Ask more questions!

questionmark_200Teaching and developing others, particularly young people, can be a challenge. We try to organize a set of facts in a logical manner and deliver it to the receiving parties coherently, so the transfer of information is correct and goes smoothly.

But does it?

Sometimes it seems like we can talk and lecture until we’re blue in the face, but it just doesn’t engage the others. People tend to zone out if they’re getting too much information. There’s not an infinite capacity to receive and store what’s being explained to them.

It’s important to engage the brain in a manner other than just listening to what’s being said. The mind wanders easily, and something that the person doing the teaching says can jog another’s memory and cause them to think in tangents, tuning out the stream of information.

How do we engage others in the learning process?

I just gave you a hint. Hopefully I made you think, as well.

When we, instead of just giving answers and conveying information, engage the listener by asking them to think, the learning process takes a leap forward. The other person has to make those connections in their own mind. And we do this, ironically not by giving more answers, but by asking more questions.

There are many good reasons to engage others by improving their thinking. Mary Jo Asmus lists several in an article on why we should stop giving advice. Among them:

  • Others are smart and creative and have potential. Assume the other person can think for himself and is capable of drawing a conclusion.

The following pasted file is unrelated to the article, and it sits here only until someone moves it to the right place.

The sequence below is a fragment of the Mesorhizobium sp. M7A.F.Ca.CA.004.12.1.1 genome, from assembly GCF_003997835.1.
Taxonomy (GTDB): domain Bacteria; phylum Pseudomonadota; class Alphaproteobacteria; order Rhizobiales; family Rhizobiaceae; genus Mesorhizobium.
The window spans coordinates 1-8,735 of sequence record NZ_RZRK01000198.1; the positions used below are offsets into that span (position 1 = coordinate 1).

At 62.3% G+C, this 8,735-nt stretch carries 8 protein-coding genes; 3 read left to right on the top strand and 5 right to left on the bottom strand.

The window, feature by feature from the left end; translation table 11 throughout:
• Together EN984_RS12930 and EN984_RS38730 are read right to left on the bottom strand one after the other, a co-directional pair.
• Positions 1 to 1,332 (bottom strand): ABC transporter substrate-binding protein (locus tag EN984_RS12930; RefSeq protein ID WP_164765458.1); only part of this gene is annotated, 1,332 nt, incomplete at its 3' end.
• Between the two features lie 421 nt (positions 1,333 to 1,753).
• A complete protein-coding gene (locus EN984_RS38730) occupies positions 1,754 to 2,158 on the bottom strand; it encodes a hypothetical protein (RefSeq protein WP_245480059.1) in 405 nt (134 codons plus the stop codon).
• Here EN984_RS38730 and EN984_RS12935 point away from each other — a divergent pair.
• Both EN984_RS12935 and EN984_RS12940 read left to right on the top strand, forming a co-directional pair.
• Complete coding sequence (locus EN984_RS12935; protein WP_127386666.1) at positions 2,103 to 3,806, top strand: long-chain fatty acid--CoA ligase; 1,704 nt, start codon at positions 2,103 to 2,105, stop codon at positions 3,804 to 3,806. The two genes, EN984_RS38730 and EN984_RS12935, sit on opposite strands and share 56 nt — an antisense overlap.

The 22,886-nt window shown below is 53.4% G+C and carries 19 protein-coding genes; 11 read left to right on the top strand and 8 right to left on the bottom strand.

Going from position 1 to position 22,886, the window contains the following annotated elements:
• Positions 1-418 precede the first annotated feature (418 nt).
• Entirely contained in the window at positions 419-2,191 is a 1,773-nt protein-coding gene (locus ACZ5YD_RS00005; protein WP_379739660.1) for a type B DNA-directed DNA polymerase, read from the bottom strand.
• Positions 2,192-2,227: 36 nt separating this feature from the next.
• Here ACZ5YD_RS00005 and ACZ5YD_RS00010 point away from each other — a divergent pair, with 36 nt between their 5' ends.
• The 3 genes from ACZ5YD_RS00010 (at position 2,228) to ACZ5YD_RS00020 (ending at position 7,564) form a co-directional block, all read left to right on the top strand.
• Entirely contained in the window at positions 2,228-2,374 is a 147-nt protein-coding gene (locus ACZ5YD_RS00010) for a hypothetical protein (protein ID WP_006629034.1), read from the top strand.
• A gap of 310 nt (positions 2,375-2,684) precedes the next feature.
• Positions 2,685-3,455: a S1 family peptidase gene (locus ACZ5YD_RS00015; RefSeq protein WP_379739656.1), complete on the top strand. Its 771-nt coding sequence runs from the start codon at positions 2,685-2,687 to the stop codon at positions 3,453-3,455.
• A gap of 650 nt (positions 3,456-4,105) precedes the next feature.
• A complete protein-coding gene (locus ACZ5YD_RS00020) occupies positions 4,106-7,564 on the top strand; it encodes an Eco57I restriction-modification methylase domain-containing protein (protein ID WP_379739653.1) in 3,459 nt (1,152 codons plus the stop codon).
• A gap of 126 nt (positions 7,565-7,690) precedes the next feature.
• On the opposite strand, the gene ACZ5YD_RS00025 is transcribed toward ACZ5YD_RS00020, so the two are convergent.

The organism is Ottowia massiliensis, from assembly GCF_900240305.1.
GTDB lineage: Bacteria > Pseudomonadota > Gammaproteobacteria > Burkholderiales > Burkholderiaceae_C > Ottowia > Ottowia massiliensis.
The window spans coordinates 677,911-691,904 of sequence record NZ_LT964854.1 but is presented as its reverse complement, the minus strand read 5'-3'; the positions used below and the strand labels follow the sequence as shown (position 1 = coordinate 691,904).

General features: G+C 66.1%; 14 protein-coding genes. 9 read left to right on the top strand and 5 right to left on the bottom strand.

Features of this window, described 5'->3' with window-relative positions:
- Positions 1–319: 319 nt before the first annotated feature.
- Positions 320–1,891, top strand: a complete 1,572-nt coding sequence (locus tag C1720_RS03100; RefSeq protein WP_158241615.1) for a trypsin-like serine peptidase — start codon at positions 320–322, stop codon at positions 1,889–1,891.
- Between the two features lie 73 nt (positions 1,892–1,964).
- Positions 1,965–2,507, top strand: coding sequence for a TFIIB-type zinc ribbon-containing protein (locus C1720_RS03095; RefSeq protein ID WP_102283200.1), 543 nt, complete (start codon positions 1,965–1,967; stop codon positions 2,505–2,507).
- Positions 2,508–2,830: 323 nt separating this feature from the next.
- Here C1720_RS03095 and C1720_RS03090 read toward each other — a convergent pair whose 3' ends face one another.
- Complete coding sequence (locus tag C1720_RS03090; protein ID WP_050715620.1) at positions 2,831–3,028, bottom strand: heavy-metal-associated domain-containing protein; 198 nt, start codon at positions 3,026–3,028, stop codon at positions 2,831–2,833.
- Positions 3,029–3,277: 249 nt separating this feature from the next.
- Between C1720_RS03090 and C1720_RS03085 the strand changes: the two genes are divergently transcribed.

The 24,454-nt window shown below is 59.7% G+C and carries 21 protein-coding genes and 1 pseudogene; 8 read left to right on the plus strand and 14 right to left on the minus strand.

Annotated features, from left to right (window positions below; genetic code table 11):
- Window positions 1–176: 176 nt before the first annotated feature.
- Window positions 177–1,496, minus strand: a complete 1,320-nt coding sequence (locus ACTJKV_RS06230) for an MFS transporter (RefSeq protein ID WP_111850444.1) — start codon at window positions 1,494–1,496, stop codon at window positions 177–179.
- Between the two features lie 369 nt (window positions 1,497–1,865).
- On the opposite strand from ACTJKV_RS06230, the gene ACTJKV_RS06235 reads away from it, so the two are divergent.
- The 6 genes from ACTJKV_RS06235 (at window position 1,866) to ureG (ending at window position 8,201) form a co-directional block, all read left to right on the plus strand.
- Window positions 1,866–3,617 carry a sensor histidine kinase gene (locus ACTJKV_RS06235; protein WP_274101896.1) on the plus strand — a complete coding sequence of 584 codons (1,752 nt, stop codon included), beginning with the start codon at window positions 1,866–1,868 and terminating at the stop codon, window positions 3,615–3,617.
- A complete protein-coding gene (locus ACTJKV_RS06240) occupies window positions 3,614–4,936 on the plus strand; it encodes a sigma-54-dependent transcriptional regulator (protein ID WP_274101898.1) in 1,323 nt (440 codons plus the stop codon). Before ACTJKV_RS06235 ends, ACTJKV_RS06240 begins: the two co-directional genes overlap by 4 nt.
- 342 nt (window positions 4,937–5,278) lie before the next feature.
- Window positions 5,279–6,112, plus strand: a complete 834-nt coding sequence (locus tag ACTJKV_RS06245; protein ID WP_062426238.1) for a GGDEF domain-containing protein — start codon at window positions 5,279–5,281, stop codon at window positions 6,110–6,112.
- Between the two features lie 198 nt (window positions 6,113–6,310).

• People want to learn. Learning requires understanding, and a good way to gain an understanding is to work your way through the solution.
  • Giving advice makes it too easy for them. Nothing worthwhile comes without some effort, and if we just give information without expecting the receiver to participate, learning can fail.

Here’s an example of a couple ways to handle a simple camp task:

Scout: What knot should I use to tie this rain fly down?

Adult: A taut-line hitch.

Scout: Oh, okay.

The Scout goes off and ties a taut-line hitch (if he remembers how), and comes back to ask the same question at the next month’s campout.

A better way:

Scout: What knot should I use to tie this rain fly down?

Adult: Are you asking the right person?

Scout: Oh, probably not. I should ask my patrol leader.

Patrol leader (in an ideal world): What do we need the knot to do?

Scout: Hold the rain fly snugly to the tent stake.

Patrol leader: What traits does that knot need?

Scout: It needs to adjust to hold tightly but we need to undo it in the morning.

Patrol leader: Then what knot has that property?

Scout: I remember – it’s that one that you can slip down the rope, but when you pull, it holds.

Patrol leader: Do you know what it’s called?

Scout: A hitch or something, right?

Patrol leader: Yeah, and when you pull the rope tight, what’s that called?

You get the idea. Instead of answering others’ questions, if we ask them questions that lead them to the answers, we’ve not only quelled our information overflow but we’ve also involved the learner in the teaching-learning process.

So stop giving advice and ask more questions – lots of them! The more you ask, the more the others have to use their brain-power, which will help them learn and retain more than they would otherwise.

This post first appeared on Bobwhite Blather.
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